You are playing the London Palladium this week. What can people expect?
They can expect to be thrilled. It will pay all their bills, make them feel younger, more virile and very saucy. They will also be able to eat food constantly while getting thinner.
Is the show in a similar reflective vein as your autobiography, Unfaithful Music And Disappearing Ink?
Anyone who has read the book will recognise some of the anecdotal material. There are some pictures from the book in the show, so there is a connection. I've been in a reflective frame of mind but that's made the show more lively. Some of the images are just inherently ridiculous but I haven't suddenly turned a stand-up comedian.
Are you enjoying doing tours with no album to promote?
I departed from the album-followed-by-tour route five years ago. It's more interesting because any song from any year can be the stand-out of the night. It doesn't have to be your hit. There are some people in the audience who bought tickets on their acquaintance with some of my best-known songs, so they won't find a way into it if I don't play something they recognise. I use those songs to remind myself why we're all in the room together.
Who was on Top Of The Pops the first time you did it?
I think David Soul was No.1, I was on it once with Hank Marvin and another time with Bucks Fizz and Dollar. When you're first on, it's very exciting. Then you get a bit blasé and a bit entitled and think: 'When can we get to the bar and get drunk on BBC gin and tonic?'
You were in Spice World: The Movie — is it time for a critical reappraisal?
The best thing is I can say I did a movie with Richard E Grant. I've never seen it.
Who was your favorite Spice Girl?
Baby. Wasn't she everyone's favorite? I can't remember what the other ones were called. I seem to recall they were getting a hard time about something — they did an awards show and everyone booed them. I thought: 'Why are you booing them, you boring old f***ers?' So I decided: 'I'll be in their movie, that'll show you! There was a righteousness to my decision. I've been in a few films but I couldn't call any of them acting. I'd like to play a poisoner.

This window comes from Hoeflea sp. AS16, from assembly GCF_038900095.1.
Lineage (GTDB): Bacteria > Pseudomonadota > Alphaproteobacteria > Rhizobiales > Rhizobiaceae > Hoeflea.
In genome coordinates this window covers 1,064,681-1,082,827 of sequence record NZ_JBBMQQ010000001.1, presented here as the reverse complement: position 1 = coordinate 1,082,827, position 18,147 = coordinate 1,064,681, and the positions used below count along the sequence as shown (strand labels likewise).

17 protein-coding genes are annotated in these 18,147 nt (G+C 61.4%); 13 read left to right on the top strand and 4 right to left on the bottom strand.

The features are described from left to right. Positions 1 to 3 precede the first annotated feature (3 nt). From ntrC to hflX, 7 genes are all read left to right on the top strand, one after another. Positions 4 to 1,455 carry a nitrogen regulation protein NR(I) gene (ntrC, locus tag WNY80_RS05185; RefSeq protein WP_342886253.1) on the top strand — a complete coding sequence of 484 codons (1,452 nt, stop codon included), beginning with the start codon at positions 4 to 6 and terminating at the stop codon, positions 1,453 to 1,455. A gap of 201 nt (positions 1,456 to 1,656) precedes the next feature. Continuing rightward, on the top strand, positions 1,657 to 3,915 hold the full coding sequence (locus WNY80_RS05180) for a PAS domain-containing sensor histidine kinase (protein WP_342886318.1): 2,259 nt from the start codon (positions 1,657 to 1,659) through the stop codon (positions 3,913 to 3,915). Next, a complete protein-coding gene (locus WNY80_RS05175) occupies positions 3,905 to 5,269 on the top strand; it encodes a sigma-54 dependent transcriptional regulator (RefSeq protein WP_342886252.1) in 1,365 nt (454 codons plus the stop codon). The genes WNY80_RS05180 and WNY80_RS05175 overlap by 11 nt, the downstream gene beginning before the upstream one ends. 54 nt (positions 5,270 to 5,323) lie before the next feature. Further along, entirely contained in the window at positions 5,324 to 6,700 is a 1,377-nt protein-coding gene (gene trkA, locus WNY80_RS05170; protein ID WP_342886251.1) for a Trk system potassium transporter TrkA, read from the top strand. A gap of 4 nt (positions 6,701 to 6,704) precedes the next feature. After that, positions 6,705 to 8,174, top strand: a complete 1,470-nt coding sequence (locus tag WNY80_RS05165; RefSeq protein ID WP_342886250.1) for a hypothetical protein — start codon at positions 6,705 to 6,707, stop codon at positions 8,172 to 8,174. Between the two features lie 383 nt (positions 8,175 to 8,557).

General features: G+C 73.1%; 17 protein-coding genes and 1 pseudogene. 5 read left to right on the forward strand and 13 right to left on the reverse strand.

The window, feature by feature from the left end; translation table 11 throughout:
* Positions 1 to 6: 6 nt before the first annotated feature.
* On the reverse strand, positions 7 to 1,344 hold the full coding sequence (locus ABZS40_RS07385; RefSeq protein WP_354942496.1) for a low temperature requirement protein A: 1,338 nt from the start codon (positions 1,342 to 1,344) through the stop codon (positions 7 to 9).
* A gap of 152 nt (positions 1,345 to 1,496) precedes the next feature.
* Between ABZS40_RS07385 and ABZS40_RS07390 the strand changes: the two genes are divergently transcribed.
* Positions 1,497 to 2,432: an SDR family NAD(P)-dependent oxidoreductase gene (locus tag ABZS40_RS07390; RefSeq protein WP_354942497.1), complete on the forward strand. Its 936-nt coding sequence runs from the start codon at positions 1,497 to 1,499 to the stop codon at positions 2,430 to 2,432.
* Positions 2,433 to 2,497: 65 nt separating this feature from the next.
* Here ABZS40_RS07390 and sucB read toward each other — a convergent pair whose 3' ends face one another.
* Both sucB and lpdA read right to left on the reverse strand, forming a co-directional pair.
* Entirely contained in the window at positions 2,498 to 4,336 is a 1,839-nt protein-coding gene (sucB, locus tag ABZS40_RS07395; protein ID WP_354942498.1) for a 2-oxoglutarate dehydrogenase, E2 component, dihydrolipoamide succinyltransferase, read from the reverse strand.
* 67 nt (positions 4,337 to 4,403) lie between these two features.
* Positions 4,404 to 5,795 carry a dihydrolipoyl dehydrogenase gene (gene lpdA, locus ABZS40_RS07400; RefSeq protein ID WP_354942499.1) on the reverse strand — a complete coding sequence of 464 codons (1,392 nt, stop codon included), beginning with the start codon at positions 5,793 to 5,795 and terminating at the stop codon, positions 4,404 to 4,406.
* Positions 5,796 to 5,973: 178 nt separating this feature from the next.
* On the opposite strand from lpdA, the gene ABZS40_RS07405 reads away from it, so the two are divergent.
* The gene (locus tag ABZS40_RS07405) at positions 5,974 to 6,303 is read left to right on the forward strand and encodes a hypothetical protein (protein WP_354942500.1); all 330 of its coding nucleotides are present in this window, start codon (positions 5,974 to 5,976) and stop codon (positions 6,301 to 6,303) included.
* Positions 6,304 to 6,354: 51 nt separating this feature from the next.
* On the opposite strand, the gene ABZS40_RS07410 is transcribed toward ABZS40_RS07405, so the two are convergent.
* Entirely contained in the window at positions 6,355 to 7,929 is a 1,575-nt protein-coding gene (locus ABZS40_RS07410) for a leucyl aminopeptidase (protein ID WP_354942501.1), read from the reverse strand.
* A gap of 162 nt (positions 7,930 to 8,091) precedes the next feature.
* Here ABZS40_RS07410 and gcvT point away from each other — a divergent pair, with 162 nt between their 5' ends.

Maybe Midsomer Murders? They get through loads of killers...
Perhaps if Prime Suspect came back. Dame Helen Mirren tracking me down would be good.
What lessons has your career in the music industry taught you?
Don't get into the music business. I've had a good run but I jumped on the ship just before it was setting sail and everyone fell off the quay. It's not an easy thing for people to get into. Lots of people play music for very little reward, sometimes for less than they should, but look what they have to do to get their music heard. I worked hard when I started out but now it seems you need to work even harder. I hope the light stays on long enough for people to be able to make a living from music. I've put what I've earned back into it to keep on doing it.
Are streaming services making it more difficult for musicians to earn a living?
I don't understand how new artists can sustain themselves from streaming operations. All artists have been sold out by corporate interests that own the rights to our recordings. Why 'are they handing it over to middle men who don't have anything other than gadgets or algorithms to deliver the music to us? How does a new artist have a chance of earning a living? They have to play every gig they can to earn some money. It's cheating new artists of the chance of developing at their own speed. And it's cheating the listener because they are being sold an inferior product by record companies who know better. Prince was right about everything. Among his many other talents he saw the business model for what it was way before everyone else. It's very sad to lose someone who had that sort of vision because he challenged how things were.